How to stop Photos.app opening whenever you connect a memory card

Yo Apple, Photos.app is really great and everything, but those of us who use third-party photo production software for ingestion and processing don’t want to see it EVERY TIME WE PLUG A MEMORY CARD INTO OUR MAC. (We don’t want to see it when we connect our iPhone, either. We only do that when Facebook Too Much Very Important Work has killed our phone battery.)

A user-friendly toggle to disable this for all devices would be super. Perhaps under System Preferences > CDs and DVDs?

Meanwhile, fellow photographers, here’s a terminal command that will safely disable the automatic opening of Photos.app when you least expect it. Copy and paste everything after the $ into Terminal.app and press Return:

$ defaults -currentHost write com.apple.ImageCapture disableHotPlug -bool YES

Unlike some of the other workarounds on the Internet, this one works even when you regularly re-format your memory cards (as most of us do). And it doesn’t require you to delete Photos.app, which might potentially break something somehow. No reboot required, either.

Update (27-Nov-15): If, for some reason, you want to reverse this change and return to OS X’s default behaviour, here’s the command to run:

$ defaults -currentHost delete com.apple.ImageCapture disableHotPlug

The Voices: even the genre is schizophrenic

This is the 4th post in my November writing challenge series. Yes, I’m a bit behind. I’m OK with that. Hope you are too.

Michelle has had the hots for Ryan Reynolds since Two Guys and a Girl, so when our Apple TV offered up The Voices as a “Top Movie”, the horror / psychological thriller / crime comedy become our Friday night entertainment.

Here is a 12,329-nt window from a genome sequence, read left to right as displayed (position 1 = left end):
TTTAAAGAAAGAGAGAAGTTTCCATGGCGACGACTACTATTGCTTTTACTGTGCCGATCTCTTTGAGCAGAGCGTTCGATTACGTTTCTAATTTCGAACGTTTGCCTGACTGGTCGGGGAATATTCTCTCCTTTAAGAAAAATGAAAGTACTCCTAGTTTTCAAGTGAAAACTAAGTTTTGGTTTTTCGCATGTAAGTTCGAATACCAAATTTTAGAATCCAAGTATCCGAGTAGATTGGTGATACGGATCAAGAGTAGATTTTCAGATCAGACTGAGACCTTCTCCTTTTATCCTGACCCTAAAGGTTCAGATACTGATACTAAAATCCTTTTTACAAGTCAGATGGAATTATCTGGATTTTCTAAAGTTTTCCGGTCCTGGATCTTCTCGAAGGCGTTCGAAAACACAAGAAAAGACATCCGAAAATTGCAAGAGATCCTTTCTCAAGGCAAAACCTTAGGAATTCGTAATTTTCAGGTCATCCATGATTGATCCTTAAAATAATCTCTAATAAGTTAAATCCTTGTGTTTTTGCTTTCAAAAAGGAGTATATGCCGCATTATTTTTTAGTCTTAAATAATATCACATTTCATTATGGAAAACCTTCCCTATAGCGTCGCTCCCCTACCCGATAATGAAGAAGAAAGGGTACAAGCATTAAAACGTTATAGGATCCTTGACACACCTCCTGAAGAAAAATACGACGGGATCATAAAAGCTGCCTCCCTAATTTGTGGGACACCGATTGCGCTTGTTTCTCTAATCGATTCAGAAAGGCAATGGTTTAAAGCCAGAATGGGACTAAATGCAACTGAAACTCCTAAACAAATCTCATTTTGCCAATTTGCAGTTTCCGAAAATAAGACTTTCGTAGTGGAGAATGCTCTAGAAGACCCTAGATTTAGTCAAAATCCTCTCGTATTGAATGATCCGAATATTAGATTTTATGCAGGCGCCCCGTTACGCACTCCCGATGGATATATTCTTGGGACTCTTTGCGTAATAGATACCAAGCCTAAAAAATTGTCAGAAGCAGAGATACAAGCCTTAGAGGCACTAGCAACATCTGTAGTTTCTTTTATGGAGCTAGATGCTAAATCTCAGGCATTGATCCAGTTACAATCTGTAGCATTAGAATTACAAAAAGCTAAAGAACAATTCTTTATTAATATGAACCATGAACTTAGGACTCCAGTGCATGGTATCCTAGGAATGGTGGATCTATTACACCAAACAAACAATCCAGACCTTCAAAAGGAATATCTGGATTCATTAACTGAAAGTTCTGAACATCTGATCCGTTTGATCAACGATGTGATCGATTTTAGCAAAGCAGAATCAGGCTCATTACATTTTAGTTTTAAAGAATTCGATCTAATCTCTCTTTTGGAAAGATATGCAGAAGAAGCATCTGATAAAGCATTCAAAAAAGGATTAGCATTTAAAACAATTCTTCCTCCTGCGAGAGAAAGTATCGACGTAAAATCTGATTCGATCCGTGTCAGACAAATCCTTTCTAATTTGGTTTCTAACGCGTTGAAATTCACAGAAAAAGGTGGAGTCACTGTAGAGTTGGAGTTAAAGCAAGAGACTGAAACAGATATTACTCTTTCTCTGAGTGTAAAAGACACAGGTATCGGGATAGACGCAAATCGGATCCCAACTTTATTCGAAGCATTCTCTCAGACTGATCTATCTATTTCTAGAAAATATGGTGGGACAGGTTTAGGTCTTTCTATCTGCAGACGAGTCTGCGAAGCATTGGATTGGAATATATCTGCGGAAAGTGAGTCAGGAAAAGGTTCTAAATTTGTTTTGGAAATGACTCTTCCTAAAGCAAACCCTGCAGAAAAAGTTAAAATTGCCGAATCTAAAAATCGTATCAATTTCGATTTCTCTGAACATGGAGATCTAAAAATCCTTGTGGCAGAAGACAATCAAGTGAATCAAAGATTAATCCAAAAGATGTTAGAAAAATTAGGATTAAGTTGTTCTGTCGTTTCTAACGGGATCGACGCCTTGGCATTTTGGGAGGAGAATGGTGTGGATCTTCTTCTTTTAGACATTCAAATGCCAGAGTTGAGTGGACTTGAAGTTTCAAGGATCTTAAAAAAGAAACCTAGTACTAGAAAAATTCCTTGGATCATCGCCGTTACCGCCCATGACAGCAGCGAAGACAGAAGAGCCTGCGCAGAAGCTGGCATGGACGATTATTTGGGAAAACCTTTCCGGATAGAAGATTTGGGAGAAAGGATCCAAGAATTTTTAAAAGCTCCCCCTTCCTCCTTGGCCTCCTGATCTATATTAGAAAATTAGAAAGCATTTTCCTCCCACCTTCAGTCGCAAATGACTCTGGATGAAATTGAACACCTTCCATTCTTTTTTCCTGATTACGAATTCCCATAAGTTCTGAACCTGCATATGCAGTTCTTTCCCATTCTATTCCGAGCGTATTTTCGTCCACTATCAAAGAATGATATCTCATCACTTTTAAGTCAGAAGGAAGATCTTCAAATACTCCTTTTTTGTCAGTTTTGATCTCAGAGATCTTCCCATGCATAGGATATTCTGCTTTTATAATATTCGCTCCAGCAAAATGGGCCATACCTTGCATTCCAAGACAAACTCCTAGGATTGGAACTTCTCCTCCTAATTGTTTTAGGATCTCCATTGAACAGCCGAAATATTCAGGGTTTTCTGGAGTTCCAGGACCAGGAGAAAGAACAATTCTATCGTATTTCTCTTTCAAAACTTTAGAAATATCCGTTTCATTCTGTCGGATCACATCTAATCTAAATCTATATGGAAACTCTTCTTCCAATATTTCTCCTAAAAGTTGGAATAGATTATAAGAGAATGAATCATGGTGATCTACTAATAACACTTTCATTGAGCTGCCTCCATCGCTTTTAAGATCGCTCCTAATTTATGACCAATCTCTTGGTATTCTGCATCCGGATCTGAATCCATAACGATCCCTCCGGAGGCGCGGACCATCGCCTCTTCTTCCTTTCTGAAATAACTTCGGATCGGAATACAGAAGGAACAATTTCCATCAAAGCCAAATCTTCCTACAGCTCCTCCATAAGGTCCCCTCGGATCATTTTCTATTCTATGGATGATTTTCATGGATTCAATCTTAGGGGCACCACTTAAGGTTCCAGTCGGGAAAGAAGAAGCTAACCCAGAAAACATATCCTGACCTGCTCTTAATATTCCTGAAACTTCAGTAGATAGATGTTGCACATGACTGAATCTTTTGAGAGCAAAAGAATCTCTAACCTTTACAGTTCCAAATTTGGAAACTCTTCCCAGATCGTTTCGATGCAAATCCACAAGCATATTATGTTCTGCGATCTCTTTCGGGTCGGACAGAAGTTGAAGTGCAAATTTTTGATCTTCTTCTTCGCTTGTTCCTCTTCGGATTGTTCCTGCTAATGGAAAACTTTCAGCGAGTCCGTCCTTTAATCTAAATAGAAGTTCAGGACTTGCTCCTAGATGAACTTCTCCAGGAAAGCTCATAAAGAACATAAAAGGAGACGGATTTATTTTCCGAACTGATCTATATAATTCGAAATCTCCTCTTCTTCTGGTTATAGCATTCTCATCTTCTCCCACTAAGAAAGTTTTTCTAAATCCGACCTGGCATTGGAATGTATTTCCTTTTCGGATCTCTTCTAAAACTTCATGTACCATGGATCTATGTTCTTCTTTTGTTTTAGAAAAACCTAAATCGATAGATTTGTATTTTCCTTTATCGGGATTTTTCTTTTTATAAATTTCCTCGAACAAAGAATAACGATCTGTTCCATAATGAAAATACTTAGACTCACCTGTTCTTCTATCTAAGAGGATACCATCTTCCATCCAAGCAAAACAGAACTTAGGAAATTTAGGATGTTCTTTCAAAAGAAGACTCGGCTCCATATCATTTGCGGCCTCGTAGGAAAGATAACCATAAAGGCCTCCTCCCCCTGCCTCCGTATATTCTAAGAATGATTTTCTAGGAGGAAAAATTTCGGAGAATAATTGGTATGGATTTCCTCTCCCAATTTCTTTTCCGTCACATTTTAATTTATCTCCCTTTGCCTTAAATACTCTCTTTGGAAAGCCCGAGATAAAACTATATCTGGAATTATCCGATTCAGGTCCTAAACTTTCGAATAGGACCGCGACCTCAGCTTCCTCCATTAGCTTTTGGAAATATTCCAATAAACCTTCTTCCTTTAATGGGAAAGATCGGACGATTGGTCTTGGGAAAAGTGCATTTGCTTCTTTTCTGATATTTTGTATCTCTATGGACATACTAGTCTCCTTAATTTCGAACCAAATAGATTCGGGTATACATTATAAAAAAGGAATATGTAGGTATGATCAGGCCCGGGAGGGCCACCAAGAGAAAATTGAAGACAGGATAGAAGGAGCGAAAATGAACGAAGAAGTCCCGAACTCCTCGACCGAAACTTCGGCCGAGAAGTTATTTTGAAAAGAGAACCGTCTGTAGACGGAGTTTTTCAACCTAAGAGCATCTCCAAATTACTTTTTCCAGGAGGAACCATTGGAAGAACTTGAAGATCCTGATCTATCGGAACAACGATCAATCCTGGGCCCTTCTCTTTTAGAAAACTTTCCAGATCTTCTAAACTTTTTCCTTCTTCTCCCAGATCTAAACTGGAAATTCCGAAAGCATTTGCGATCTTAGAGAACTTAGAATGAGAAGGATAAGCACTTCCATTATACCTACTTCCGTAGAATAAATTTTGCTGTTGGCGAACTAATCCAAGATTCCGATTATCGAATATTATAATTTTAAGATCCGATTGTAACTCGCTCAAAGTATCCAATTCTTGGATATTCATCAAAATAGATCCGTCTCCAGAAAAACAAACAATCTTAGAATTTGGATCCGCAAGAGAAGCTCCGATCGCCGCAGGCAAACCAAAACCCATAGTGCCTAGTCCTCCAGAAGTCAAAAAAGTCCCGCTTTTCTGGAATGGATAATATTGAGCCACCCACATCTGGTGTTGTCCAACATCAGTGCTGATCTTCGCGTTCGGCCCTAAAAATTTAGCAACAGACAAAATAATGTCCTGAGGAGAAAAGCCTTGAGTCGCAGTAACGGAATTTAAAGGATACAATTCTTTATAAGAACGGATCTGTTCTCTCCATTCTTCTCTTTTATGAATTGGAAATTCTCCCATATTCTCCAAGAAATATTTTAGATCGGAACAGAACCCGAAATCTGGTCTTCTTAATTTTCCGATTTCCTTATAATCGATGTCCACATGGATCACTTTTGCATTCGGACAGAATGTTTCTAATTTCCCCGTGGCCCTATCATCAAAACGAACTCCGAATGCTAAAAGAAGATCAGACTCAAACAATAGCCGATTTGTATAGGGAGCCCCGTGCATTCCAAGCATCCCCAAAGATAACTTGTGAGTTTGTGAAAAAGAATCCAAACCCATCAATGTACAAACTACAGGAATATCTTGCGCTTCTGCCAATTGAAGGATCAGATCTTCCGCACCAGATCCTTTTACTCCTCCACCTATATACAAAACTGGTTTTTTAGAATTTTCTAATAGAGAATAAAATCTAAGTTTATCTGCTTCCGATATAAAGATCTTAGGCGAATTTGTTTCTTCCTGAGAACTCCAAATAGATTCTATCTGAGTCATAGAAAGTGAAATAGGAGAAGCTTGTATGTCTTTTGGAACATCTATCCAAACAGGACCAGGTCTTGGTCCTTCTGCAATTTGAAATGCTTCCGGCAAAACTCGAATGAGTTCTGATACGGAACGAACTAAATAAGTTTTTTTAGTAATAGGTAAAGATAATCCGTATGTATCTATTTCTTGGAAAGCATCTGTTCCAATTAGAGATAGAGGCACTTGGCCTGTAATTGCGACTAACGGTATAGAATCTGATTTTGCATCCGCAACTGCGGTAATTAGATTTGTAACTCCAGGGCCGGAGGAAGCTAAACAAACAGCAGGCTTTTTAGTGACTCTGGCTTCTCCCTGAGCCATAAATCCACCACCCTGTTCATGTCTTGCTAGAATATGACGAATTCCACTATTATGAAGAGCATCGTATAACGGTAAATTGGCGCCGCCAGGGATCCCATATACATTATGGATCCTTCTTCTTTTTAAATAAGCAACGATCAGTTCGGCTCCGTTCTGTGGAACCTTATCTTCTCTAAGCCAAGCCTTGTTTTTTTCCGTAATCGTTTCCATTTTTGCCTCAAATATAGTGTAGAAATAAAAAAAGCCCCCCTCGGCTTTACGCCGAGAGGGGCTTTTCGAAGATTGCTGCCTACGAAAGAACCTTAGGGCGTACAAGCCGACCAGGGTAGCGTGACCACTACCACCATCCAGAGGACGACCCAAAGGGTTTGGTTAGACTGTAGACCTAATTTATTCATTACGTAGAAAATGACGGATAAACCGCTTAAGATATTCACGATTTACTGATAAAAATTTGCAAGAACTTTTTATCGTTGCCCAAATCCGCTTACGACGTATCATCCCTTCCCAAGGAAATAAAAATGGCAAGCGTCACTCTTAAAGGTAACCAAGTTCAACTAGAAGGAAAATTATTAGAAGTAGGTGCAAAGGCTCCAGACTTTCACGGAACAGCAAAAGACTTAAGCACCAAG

It would be fair to describe it as Dexter meets Ted, which I say as a bigger fan of Dexter than of Ted.

We knew from the trailer that it was going to be bizarre, but we were still in disbelief when The Voices lurched from comedy to horror and back again. Given the main character (Jerry, played by Reynolds) is schizophrenic, and the movie carries us deeper and deeper into his alternate realities, this volatility makes sense, but it’s very confronting at times. Especially when there is blood. Lots of blood.

Most of the comedy is delivered through Jerry’s cat and dog, who provide the main “voices” through which he does battle with his delusional thoughts. Their good cop / bad cop routine moves briskly between hilarious, crude and dark, but as we get to know Jerry better, it’s increasingly tragic — these voices, after all, are torturing him and have made him (and several others) their victim.

I don’t know enough about schizophrenia to offer any comment on how realistic the portrayal of mental illness in The Voices might be, but I can say that Ryan Reynolds created deep sympathy for his character – while not diminishing or trivialising the horror he brought to those around him.

The ending of the movie is just weird.

Whipping horses for fun: another great Aussie tradition

This is post no. 3 in my November writing challenge series.

Another Melbourne Cup has come and gone, and most of Australia has had a fabulous time pretending not to notice that the centrepiece of their frocked-up outings / office sweeps / drunken gambling was a race in which humans used whips to force animals more athletic than themselves to run so fast they might die.

Here’s my Facebook post on the topic:

There’s no nice way to say this.

If you placed a bet on today’s race, or found some other way to actively participate in Melbourne Cup festivities, then you–yes, YOU–are complicit in the flogging and maiming and killing of beautiful animals for no purpose other than your own entertainment.